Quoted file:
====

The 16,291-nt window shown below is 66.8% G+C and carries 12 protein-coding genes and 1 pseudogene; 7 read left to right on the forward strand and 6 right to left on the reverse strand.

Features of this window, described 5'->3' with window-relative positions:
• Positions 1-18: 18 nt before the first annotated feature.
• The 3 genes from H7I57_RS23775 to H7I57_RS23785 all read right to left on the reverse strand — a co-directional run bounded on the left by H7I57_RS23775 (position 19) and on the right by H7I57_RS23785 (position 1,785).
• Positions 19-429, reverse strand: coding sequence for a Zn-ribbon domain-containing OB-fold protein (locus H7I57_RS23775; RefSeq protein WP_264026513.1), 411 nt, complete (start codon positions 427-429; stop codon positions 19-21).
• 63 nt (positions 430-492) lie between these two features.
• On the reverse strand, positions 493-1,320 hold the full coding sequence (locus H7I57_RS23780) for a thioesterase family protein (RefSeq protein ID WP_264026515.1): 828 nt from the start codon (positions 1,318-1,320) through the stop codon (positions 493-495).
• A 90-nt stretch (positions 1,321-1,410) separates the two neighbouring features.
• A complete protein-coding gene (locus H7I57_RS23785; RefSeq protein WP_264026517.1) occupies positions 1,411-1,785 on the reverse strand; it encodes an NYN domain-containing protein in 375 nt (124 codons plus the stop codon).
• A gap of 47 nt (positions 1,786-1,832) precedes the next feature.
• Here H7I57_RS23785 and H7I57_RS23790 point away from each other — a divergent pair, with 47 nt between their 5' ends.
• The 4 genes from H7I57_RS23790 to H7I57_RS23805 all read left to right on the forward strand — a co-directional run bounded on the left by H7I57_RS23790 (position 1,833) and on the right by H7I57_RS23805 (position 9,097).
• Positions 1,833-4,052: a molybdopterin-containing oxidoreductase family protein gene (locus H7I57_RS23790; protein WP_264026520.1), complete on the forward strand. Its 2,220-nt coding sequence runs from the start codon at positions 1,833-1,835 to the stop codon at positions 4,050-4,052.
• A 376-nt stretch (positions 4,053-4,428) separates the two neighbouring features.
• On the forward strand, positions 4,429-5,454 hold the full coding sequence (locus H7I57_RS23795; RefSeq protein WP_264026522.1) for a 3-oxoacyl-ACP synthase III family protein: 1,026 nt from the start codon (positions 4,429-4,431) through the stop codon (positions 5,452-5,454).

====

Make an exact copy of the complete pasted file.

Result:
The 16,291-nt window shown below is 66.8% G+C and carries 12 protein-coding genes and 1 pseudogene; 7 read left to right on the forward strand and 6 right to left on the reverse strand.

Features of this window, described 5'->3' with window-relative positions:
• Positions 1-18: 18 nt before the first annotated feature.
• The 3 genes from H7I57_RS23775 to H7I57_RS23785 all read right to left on the reverse strand — a co-directional run bounded on the left by H7I57_RS23775 (position 19) and on the right by H7I57_RS23785 (position 1,785).
• Positions 19-429, reverse strand: coding sequence for a Zn-ribbon domain-containing OB-fold protein (locus H7I57_RS23775; RefSeq protein WP_264026513.1), 411 nt, complete (start codon positions 427-429; stop codon positions 19-21).
• 63 nt (positions 430-492) lie between these two features.
• On the reverse strand, positions 493-1,320 hold the full coding sequence (locus H7I57_RS23780) for a thioesterase family protein (RefSeq protein ID WP_264026515.1): 828 nt from the start codon (positions 1,318-1,320) through the stop codon (positions 493-495).
• A 90-nt stretch (positions 1,321-1,410) separates the two neighbouring features.
• A complete protein-coding gene (locus H7I57_RS23785; RefSeq protein WP_264026517.1) occupies positions 1,411-1,785 on the reverse strand; it encodes an NYN domain-containing protein in 375 nt (124 codons plus the stop codon).
• A gap of 47 nt (positions 1,786-1,832) precedes the next feature.
• Here H7I57_RS23785 and H7I57_RS23790 point away from each other — a divergent pair, with 47 nt between their 5' ends.
• The 4 genes from H7I57_RS23790 to H7I57_RS23805 all read left to right on the forward strand — a co-directional run bounded on the left by H7I57_RS23790 (position 1,833) and on the right by H7I57_RS23805 (position 9,097).
• Positions 1,833-4,052: a molybdopterin-containing oxidoreductase family protein gene (locus H7I57_RS23790; protein WP_264026520.1), complete on the forward strand. Its 2,220-nt coding sequence runs from the start codon at positions 1,833-1,835 to the stop codon at positions 4,050-4,052.
• A 376-nt stretch (positions 4,053-4,428) separates the two neighbouring features.
• On the forward strand, positions 4,429-5,454 hold the full coding sequence (locus H7I57_RS23795; RefSeq protein WP_264026522.1) for a 3-oxoacyl-ACP synthase III family protein: 1,026 nt from the start codon (positions 4,429-4,431) through the stop codon (positions 5,452-5,454).